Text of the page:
This August kicked off a packed game release lineup as we head into the latter part of 2023, including many games that I’d consider some of the year’s best. However, there was one thing all of this month’s best titles shared in common: they were all single-player focused. While there seems to be a general stigma within the game industry that single-player games don’t sell as well or aren’t as engaging for players, August 2023’s best games stood in stark contrast to that.
Baldur’s Gate 3, a turn-based Dungeons & Dragons RPG currently on PC, is one of the year’s most-played games. It does have a cooperative mode, but it’s entirely fulfilling as a single-player adventure. And those looking for more fantastic single-player adventure didn’t have a shortage of other games big and small to turn to once they beat that gigantic one.
If you’re wondering which August games to check out as this year’s biggest game releases only continue to ramp up, here are seven worth checking out.
Baldur’s Gate 3
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Baldur’s Gate 3 needs little introduction; I’d be shocked if you owned a gaming PC and aren’t already playing it. And if you aren’t, you should be. Larian Studios’ successor to a classic BioWare RPG series is a triumphant release for the genre, thanks to an immersive story that draws players into the world, gameplay mechanics that feel ripped straight from a tabletop game but are still enjoyable digitally, and a massive amount of player freedom.
“Larian Studios’ megasuccessful CRPG is so engrossing that I could not stop thinking about its endless possibilities while it was in my hands,” Andrew Zucosky wrote of Baldur’s Gate 3 in Pro Well Tech’ five-star review of the game. “All of the character builds I wanted to try, all the companions I needed to spend more time with, all the choices I did not make still gnaw at my mind like a tadpole burrowing into my cerebellum. And judging by audience reaction over the past month, I’m not alone.”
Baldur’s Gate 3 is absolutely one of the best games of 2023 and a must-play for fans of single-player games. Right now, it’s only on PC, but that will change soon. A PlayStation 5 port launches on September 6, while an Xbox Series X/S release will happen sometime later in 2023.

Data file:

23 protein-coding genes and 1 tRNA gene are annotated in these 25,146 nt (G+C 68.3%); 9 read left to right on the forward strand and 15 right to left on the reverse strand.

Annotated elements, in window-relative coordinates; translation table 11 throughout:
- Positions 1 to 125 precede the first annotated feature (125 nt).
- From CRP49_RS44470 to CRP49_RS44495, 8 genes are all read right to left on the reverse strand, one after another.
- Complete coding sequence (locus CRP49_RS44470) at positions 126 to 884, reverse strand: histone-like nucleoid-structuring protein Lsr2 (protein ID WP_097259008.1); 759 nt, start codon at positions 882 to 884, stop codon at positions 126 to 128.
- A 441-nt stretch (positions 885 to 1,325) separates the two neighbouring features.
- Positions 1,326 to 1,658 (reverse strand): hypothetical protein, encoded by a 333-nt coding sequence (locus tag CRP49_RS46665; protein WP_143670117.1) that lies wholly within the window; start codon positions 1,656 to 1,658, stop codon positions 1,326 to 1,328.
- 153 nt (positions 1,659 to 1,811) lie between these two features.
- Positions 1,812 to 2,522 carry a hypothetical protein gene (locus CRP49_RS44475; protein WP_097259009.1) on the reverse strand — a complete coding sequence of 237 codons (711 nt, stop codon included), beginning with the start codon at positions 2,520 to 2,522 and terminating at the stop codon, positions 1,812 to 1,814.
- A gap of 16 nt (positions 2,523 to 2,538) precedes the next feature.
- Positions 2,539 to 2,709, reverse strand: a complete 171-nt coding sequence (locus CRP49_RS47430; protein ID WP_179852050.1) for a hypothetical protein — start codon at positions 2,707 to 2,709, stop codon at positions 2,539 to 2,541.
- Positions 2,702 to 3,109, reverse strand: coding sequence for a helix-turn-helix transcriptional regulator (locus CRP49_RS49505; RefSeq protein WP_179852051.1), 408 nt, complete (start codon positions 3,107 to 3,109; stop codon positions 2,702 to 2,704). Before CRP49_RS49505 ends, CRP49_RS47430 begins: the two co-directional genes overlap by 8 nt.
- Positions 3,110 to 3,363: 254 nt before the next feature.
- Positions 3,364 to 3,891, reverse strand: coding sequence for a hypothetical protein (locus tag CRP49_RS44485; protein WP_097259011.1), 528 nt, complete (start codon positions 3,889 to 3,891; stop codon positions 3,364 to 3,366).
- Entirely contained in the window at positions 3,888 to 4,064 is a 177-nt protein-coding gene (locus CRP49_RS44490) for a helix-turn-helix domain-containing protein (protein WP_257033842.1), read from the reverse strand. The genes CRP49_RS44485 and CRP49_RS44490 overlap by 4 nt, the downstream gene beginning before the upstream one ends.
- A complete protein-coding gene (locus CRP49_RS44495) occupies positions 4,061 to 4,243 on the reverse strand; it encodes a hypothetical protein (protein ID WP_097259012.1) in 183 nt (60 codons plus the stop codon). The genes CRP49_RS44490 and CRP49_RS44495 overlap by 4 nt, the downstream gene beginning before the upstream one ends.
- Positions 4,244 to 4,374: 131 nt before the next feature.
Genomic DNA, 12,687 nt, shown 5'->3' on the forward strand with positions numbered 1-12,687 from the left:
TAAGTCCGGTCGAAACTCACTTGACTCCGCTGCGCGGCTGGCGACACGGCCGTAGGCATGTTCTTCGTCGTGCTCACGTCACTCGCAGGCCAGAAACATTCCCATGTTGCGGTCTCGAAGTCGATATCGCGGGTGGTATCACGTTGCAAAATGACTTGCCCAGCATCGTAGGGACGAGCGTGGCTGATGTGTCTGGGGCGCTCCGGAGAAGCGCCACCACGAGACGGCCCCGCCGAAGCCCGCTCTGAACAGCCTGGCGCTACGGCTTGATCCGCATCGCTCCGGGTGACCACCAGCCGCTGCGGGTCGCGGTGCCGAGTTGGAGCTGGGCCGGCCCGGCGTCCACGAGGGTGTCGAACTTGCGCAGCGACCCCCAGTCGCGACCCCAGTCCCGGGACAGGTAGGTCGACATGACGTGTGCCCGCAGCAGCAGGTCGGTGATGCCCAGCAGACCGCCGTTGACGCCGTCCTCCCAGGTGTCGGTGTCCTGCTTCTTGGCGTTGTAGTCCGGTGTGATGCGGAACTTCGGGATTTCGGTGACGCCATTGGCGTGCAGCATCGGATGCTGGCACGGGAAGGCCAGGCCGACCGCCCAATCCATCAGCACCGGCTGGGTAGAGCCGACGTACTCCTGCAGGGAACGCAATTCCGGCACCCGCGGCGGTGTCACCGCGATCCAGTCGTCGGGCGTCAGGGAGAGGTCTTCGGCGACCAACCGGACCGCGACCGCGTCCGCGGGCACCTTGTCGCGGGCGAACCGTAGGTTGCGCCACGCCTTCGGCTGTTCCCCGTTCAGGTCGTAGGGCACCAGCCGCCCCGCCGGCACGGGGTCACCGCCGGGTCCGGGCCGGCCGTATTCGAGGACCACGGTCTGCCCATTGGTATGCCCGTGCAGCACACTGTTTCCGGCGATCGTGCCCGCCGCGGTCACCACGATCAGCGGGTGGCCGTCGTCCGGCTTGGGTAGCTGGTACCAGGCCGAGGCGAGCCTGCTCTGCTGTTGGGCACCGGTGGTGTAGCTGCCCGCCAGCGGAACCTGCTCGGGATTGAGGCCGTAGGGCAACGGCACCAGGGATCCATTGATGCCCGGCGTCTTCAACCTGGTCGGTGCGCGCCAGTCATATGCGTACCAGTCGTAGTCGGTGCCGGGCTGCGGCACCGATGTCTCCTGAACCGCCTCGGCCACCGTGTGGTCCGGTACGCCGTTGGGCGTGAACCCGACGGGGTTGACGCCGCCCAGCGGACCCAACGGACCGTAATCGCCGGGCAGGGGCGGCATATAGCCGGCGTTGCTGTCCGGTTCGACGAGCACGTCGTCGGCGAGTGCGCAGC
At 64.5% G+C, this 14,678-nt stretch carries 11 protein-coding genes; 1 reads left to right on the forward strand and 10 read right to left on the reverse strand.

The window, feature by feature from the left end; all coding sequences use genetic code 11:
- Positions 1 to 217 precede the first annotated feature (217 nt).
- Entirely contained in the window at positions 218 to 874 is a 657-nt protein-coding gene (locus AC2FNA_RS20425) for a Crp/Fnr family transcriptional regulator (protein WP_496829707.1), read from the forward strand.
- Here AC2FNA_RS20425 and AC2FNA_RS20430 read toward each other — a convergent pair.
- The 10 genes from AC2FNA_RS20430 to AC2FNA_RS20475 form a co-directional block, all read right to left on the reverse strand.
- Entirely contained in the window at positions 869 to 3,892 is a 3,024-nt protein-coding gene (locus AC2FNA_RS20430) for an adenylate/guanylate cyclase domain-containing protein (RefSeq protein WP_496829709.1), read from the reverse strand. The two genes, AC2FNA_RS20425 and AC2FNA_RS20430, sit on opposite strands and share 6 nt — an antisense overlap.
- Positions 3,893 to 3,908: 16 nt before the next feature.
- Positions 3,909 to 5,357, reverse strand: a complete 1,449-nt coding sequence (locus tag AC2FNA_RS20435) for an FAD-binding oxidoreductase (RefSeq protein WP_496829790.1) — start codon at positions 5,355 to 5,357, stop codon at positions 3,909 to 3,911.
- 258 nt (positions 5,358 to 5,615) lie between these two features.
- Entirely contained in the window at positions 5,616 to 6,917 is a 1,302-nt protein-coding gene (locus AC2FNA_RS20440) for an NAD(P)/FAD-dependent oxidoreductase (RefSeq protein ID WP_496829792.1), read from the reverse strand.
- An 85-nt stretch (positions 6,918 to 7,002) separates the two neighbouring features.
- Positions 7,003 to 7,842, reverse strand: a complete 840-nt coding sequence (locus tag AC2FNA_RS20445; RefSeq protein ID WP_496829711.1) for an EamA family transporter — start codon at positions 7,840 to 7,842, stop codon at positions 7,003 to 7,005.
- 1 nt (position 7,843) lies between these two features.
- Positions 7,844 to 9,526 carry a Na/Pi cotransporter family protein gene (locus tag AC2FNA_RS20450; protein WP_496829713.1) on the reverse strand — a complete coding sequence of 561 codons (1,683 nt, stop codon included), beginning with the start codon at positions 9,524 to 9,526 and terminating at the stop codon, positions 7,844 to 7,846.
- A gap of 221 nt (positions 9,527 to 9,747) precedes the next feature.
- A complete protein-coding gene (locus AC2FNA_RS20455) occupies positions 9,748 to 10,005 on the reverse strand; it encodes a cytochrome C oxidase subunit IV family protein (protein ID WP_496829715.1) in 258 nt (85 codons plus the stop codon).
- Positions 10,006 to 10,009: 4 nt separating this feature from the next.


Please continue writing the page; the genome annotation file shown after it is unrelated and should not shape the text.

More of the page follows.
Sea of Stars
Sea of Stars has been on my radar as an RPG fan since it was announced in 2020, and it delivered. Those looking for a throwback RPG more similar to Chrono Trigger and Super Mario RPG than to Baldur’s Gate 3, Dragon Age: Originsand The Elder Scrolls V: Skyrim will love Sea of Stars. The game looks and sounds great, with familiar, yet entertaining RPG battles that demonstrate its developer’s love for the genre’s classics.
“If you can live with some of its missing pieces, Sea of Stars is an impressive homage to classic RPGs,” Jess Reyes wrote in a four-star Sea of Stars review for Pro Well Tech. “It does that without simply leaning on retro nostalgia. Instead, it delivers a unique adventure all its own filled with humor, dramatic weight, and a creative battle system that’s entirely its own. It’s both a respectful look back at the past and a bold step forward for indie RPGs.”
While releasing between Baldur’s Gate 3 and Starfield isn’t doing the game many favors, this is still a single-player RPG you don’t want to miss out on. Sea of Stars is available now for PC, PS4, PS5, Xbox One, Xbox Series X/S, and Nintendo Switch. It’s available through both PlayStation Plus Extra and Xbox Game Pass too, so you probably have a way to try this game out for no additional cost.
The Cosmic Wheel Sisterhood
Choice also plays a big part in another of the month’s other best games, The Cosmic Wheel Sisterhood. This indie title from Deconstructeam and Devolver Digital pairs tarot reading with the familiar choice-based narrative game formula to create a unique and subversive experience. Even as someone who’s not generally into tarot or witchy things, I thoroughly enjoyed its captivating narrative about how we must be accountable for the consequences of our own actions.
“Nowadays, the most exciting narrative games are the ones that find a way to play around with the genre and explore new ways to make old mechanics interesting. The Cosmic Wheel Sisterhood does that on multiple levels,” I wrote of the game when it launched earlier this month. “While I went into this game unsure how much it would appeal to me, I found an experience that reaffirmed things I love about the genre while delivering a captivating story about identity and consequence.”
It’s best if you go into a game like this as spoiler-free as possible, experience your unique journey, and then compare that with what others saw. As such, I won’t say much more about it. The Cosmic Wheel Sisterhood is available now for PC and Nintendo Switch.
Immortals of Aveum